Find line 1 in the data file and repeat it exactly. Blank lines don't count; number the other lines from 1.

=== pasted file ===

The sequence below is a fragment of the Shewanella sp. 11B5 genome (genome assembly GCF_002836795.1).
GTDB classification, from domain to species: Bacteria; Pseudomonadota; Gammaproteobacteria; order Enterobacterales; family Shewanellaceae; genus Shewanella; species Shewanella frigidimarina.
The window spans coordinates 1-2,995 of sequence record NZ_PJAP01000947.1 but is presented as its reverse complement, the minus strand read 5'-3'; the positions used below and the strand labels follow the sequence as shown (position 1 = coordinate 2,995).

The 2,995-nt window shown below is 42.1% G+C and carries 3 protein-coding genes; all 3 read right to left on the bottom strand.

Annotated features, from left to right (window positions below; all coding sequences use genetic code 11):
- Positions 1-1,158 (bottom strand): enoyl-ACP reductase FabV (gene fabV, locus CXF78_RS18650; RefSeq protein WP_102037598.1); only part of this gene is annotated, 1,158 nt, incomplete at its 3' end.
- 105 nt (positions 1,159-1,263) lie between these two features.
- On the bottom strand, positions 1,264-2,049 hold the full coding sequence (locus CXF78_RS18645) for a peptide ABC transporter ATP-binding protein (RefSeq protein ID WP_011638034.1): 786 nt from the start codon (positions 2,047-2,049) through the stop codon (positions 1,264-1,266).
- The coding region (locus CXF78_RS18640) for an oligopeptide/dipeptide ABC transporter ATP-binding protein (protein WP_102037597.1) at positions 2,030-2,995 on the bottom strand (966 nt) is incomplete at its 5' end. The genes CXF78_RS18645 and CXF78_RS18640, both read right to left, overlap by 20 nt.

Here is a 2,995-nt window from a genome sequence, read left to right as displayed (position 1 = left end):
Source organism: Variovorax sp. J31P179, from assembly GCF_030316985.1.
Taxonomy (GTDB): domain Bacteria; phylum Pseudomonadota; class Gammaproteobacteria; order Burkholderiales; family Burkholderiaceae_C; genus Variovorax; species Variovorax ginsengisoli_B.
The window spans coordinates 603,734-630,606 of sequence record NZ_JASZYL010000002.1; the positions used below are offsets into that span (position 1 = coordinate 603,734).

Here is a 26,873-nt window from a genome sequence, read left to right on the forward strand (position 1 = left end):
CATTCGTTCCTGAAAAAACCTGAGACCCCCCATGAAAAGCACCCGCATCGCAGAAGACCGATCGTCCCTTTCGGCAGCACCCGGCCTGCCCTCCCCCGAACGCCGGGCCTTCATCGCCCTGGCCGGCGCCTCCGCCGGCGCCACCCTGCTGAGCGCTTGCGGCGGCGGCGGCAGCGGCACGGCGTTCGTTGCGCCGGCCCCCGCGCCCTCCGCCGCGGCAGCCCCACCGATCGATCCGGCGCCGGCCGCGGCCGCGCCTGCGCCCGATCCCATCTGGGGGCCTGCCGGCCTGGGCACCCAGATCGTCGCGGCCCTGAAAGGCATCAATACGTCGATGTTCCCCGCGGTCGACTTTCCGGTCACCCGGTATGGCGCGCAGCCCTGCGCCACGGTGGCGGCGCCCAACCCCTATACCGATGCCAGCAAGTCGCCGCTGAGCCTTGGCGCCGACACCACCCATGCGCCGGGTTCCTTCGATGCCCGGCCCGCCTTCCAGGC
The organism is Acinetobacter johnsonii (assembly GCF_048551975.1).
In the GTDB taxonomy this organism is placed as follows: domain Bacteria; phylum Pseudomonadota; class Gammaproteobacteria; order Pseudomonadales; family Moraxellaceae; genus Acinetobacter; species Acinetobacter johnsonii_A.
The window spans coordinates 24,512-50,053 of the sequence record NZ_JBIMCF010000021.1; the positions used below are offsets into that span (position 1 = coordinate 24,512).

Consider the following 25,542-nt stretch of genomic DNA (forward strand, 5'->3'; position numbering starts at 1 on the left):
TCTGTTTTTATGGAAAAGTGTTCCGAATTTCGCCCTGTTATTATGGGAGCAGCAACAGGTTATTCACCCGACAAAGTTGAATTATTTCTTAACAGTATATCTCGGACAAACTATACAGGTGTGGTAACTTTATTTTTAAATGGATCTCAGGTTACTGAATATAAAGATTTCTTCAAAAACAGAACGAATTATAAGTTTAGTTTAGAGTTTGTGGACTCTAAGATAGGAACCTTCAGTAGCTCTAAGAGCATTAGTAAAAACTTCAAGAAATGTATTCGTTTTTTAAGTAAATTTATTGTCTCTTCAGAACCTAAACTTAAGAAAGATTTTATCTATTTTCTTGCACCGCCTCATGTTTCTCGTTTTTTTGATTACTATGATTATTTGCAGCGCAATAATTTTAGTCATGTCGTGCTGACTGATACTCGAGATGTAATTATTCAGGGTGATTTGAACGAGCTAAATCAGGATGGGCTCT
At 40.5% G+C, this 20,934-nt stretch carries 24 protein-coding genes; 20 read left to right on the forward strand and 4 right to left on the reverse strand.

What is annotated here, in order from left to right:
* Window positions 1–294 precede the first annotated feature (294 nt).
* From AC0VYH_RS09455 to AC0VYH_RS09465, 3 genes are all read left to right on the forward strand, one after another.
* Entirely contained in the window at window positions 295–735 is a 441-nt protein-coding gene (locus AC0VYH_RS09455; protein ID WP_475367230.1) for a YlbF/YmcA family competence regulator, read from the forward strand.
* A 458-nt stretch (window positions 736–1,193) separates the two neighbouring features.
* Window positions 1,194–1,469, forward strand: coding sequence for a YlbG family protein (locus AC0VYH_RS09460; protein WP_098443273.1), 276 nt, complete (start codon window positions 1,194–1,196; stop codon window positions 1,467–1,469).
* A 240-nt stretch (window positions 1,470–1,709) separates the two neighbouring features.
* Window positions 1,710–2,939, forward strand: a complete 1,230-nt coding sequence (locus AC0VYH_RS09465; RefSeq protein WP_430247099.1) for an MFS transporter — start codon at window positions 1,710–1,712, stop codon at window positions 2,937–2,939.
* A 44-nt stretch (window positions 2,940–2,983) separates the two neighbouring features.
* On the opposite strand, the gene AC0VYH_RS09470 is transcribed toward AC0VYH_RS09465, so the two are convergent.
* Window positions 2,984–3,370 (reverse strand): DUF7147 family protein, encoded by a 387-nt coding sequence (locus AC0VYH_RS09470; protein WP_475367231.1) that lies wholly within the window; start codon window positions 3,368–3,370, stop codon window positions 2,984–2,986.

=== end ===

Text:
The sequence below is a fragment of the Shewanella sp. 11B5 genome (genome assembly GCF_002836795.1).